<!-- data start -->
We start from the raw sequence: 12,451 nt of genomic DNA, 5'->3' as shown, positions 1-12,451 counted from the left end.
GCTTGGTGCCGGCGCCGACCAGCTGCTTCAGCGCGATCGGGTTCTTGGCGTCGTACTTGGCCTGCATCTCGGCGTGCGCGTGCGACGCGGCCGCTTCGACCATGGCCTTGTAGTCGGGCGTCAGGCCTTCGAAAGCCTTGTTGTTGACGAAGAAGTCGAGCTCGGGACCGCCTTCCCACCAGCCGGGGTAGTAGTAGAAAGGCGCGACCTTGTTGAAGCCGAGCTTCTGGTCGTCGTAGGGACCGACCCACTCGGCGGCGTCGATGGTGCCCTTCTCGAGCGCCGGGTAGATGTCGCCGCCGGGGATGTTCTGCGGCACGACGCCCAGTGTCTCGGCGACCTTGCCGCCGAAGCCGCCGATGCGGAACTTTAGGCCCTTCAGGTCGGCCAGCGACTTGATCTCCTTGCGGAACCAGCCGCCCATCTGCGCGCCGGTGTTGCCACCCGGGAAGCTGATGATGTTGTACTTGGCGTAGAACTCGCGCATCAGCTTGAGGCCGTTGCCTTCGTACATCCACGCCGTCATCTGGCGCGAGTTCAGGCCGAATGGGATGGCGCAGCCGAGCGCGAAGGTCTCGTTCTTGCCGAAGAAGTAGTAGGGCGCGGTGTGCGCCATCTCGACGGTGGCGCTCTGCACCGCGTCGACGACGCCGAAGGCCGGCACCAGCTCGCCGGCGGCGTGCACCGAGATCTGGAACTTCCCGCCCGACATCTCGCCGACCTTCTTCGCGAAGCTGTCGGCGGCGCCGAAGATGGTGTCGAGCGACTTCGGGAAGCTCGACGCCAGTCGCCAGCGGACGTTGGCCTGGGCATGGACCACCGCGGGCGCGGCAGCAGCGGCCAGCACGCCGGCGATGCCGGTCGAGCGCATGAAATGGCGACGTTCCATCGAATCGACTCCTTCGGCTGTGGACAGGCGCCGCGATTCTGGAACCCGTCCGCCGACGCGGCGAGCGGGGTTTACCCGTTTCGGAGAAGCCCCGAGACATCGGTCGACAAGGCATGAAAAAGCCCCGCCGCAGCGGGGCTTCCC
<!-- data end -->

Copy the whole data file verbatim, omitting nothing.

We start from the raw sequence: 12,451 nt of genomic DNA, 5'->3' as shown, positions 1-12,451 counted from the left end.
GCTTGGTGCCGGCGCCGACCAGCTGCTTCAGCGCGATCGGGTTCTTGGCGTCGTACTTGGCCTGCATCTCGGCGTGCGCGTGCGACGCGGCCGCTTCGACCATGGCCTTGTAGTCGGGCGTCAGGCCTTCGAAAGCCTTGTTGTTGACGAAGAAGTCGAGCTCGGGACCGCCTTCCCACCAGCCGGGGTAGTAGTAGAAAGGCGCGACCTTGTTGAAGCCGAGCTTCTGGTCGTCGTAGGGACCGACCCACTCGGCGGCGTCGATGGTGCCCTTCTCGAGCGCCGGGTAGATGTCGCCGCCGGGGATGTTCTGCGGCACGACGCCCAGTGTCTCGGCGACCTTGCCGCCGAAGCCGCCGATGCGGAACTTTAGGCCCTTCAGGTCGGCCAGCGACTTGATCTCCTTGCGGAACCAGCCGCCCATCTGCGCGCCGGTGTTGCCACCCGGGAAGCTGATGATGTTGTACTTGGCGTAGAACTCGCGCATCAGCTTGAGGCCGTTGCCTTCGTACATCCACGCCGTCATCTGGCGCGAGTTCAGGCCGAATGGGATGGCGCAGCCGAGCGCGAAGGTCTCGTTCTTGCCGAAGAAGTAGTAGGGCGCGGTGTGCGCCATCTCGACGGTGGCGCTCTGCACCGCGTCGACGACGCCGAAGGCCGGCACCAGCTCGCCGGCGGCGTGCACCGAGATCTGGAACTTCCCGCCCGACATCTCGCCGACCTTCTTCGCGAAGCTGTCGGCGGCGCCGAAGATGGTGTCGAGCGACTTCGGGAAGCTCGACGCCAGTCGCCAGCGGACGTTGGCCTGGGCATGGACCACCGCGGGCGCGGCAGCAGCGGCCAGCACGCCGGCGATGCCGGTCGAGCGCATGAAATGGCGACGTTCCATCGAATCGACTCCTTCGGCTGTGGACAGGCGCCGCGATTCTGGAACCCGTCCGCCGACGCGGCGAGCGGGGTTTACCCGTTTCGGAGAAGCCCCGAGACATCGGTCGACAAGGCATGAAAAAGCCCCGCCGCAGCGGGGCTTCCC